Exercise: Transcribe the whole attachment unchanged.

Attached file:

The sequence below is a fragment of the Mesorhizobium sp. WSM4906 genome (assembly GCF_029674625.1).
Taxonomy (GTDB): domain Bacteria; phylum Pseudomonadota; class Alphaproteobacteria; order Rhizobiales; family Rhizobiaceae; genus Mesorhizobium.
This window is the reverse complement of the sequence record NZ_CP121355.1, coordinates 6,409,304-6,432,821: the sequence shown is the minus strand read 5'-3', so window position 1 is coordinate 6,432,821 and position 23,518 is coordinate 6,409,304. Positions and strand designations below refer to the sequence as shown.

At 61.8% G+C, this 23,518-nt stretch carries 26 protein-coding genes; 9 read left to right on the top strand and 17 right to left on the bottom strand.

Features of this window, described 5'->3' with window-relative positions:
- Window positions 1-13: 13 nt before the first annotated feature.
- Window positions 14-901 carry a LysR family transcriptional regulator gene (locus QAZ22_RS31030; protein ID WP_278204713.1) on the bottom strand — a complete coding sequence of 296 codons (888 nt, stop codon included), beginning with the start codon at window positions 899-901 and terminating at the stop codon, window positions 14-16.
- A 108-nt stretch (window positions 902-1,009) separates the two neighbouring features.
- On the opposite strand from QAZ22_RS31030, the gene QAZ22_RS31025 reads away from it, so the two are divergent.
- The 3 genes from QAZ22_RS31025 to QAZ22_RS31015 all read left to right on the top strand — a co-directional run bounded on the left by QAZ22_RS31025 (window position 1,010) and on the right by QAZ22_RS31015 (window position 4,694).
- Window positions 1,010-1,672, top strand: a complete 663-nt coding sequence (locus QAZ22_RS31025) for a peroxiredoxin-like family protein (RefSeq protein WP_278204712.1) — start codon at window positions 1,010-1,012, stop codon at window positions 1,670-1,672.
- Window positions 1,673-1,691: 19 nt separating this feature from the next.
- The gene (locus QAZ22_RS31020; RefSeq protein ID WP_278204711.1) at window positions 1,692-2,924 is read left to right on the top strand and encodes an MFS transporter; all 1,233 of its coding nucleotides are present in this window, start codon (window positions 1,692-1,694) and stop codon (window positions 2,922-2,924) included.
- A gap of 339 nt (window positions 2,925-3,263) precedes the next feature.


The sequence below is a fragment of the Mesorhizobium sp. WSM4906 genome (assembly GCF_029674625.1).
Taxonomy (GTDB): domain Bacteria; phylum Pseudomonadota; class Alphaproteobacteria; order Rhizobiales; family Rhizobiaceae; genus Mesorhizobium.
This window is the reverse complement of the sequence record NZ_CP121355.1, coordinates 6,409,304-6,432,821: the sequence shown is the minus strand read 5'-3', so window position 1 is coordinate 6,432,821 and position 23,518 is coordinate 6,409,304. Positions and strand designations below refer to the sequence as shown.

At 61.8% G+C, this 23,518-nt stretch carries 26 protein-coding genes; 9 read left to right on the top strand and 17 right to left on the bottom strand.

Features of this window, described 5'->3' with window-relative positions:
- Window positions 1-13: 13 nt before the first annotated feature.
- Window positions 14-901 carry a LysR family transcriptional regulator gene (locus QAZ22_RS31030; protein ID WP_278204713.1) on the bottom strand — a complete coding sequence of 296 codons (888 nt, stop codon included), beginning with the start codon at window positions 899-901 and terminating at the stop codon, window positions 14-16.
- A 108-nt stretch (window positions 902-1,009) separates the two neighbouring features.
- On the opposite strand from QAZ22_RS31030, the gene QAZ22_RS31025 reads away from it, so the two are divergent.
- The 3 genes from QAZ22_RS31025 to QAZ22_RS31015 all read left to right on the top strand — a co-directional run bounded on the left by QAZ22_RS31025 (window position 1,010) and on the right by QAZ22_RS31015 (window position 4,694).
- Window positions 1,010-1,672, top strand: a complete 663-nt coding sequence (locus QAZ22_RS31025) for a peroxiredoxin-like family protein (RefSeq protein WP_278204712.1) — start codon at window positions 1,010-1,012, stop codon at window positions 1,670-1,672.
- Window positions 1,673-1,691: 19 nt separating this feature from the next.
- The gene (locus QAZ22_RS31020; RefSeq protein ID WP_278204711.1) at window positions 1,692-2,924 is read left to right on the top strand and encodes an MFS transporter; all 1,233 of its coding nucleotides are present in this window, start codon (window positions 1,692-1,694) and stop codon (window positions 2,922-2,924) included.
- A gap of 339 nt (window positions 2,925-3,263) precedes the next feature.